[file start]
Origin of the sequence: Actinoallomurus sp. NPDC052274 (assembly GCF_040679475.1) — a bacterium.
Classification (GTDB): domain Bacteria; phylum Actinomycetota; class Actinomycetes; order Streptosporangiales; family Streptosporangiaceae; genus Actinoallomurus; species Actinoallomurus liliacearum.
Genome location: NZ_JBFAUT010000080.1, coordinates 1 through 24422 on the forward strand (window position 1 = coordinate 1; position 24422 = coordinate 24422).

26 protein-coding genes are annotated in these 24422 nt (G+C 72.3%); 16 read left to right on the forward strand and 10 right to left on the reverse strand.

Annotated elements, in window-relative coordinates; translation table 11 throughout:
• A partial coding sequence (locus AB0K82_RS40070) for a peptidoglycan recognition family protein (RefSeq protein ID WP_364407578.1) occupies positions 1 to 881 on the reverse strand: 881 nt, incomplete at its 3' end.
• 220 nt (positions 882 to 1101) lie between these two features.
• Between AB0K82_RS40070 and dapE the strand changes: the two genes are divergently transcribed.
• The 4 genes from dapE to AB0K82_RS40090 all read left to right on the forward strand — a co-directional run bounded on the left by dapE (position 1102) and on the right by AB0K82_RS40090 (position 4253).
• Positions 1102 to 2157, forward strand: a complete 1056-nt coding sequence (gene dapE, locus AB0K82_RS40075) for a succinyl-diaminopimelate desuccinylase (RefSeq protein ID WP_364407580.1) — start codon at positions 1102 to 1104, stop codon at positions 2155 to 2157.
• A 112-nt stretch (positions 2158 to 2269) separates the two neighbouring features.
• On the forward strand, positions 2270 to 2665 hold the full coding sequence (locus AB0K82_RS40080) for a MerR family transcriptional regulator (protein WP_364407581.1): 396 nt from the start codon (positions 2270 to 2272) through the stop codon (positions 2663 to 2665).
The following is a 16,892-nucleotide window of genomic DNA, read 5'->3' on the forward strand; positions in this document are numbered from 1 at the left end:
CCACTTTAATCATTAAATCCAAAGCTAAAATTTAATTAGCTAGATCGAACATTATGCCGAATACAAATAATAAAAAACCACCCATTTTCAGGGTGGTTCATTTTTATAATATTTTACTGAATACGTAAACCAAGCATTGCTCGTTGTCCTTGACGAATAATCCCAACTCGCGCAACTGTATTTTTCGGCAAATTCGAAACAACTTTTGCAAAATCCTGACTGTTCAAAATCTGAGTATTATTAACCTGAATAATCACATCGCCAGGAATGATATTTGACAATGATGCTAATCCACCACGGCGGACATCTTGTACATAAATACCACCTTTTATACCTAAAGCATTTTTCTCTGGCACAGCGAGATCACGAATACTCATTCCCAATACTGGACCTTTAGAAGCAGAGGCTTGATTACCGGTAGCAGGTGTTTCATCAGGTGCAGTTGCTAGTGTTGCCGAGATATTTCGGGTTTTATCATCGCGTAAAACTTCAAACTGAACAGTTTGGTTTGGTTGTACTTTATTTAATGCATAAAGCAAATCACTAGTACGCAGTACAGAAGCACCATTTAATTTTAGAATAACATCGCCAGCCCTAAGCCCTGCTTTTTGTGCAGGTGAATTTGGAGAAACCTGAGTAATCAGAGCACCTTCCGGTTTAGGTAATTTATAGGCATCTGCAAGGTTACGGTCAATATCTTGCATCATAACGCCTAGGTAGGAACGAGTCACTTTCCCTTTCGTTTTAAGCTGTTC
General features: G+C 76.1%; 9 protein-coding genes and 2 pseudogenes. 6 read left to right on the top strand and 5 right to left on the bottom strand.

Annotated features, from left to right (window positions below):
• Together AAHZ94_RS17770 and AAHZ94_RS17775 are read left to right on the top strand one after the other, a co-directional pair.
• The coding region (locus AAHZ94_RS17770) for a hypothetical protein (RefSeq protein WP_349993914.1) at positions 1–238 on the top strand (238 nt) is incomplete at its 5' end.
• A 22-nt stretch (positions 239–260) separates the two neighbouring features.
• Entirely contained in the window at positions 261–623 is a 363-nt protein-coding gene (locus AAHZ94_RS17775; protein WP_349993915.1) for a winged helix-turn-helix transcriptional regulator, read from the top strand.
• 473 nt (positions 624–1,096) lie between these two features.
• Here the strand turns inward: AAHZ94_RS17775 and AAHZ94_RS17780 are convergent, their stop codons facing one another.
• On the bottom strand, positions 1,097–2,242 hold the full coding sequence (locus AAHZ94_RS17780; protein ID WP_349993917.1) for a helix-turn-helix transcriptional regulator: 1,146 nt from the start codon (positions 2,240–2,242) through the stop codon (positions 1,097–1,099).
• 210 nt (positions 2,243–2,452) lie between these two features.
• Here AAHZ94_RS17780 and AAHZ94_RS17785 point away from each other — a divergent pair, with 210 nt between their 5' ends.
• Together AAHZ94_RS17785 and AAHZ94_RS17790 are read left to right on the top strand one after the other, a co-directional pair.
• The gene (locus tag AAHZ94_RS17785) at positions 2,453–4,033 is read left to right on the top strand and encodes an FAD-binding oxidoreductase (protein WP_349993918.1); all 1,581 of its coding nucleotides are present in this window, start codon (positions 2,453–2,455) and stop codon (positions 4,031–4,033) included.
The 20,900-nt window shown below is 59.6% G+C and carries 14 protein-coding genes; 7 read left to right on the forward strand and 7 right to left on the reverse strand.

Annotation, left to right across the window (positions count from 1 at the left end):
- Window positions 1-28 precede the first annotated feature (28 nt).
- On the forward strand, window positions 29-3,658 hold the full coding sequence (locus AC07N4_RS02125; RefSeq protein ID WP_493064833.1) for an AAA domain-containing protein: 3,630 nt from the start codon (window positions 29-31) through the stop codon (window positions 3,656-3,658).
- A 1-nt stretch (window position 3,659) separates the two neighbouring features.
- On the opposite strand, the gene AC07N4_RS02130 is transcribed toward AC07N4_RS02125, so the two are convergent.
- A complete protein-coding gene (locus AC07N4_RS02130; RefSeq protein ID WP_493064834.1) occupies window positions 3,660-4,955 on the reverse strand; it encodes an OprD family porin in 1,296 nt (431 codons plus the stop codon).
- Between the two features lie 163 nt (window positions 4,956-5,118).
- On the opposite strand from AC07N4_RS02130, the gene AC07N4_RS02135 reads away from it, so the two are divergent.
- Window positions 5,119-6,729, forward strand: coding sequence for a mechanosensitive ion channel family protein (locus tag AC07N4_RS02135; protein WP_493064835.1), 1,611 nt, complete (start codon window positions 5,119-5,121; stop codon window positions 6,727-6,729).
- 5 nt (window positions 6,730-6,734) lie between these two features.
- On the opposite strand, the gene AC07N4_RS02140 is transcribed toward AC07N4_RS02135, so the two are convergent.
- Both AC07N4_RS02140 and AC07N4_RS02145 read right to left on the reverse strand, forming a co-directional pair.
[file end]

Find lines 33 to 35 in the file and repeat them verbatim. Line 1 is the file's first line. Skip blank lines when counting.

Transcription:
- On the opposite strand, the gene AC07N4_RS02130 is transcribed toward AC07N4_RS02125, so the two are convergent.
- A complete protein-coding gene (locus AC07N4_RS02130; RefSeq protein ID WP_493064834.1) occupies window positions 3,660-4,955 on the reverse strand; it encodes an OprD family porin in 1,296 nt (431 codons plus the stop codon).
- Between the two features lie 163 nt (window positions 4,956-5,118).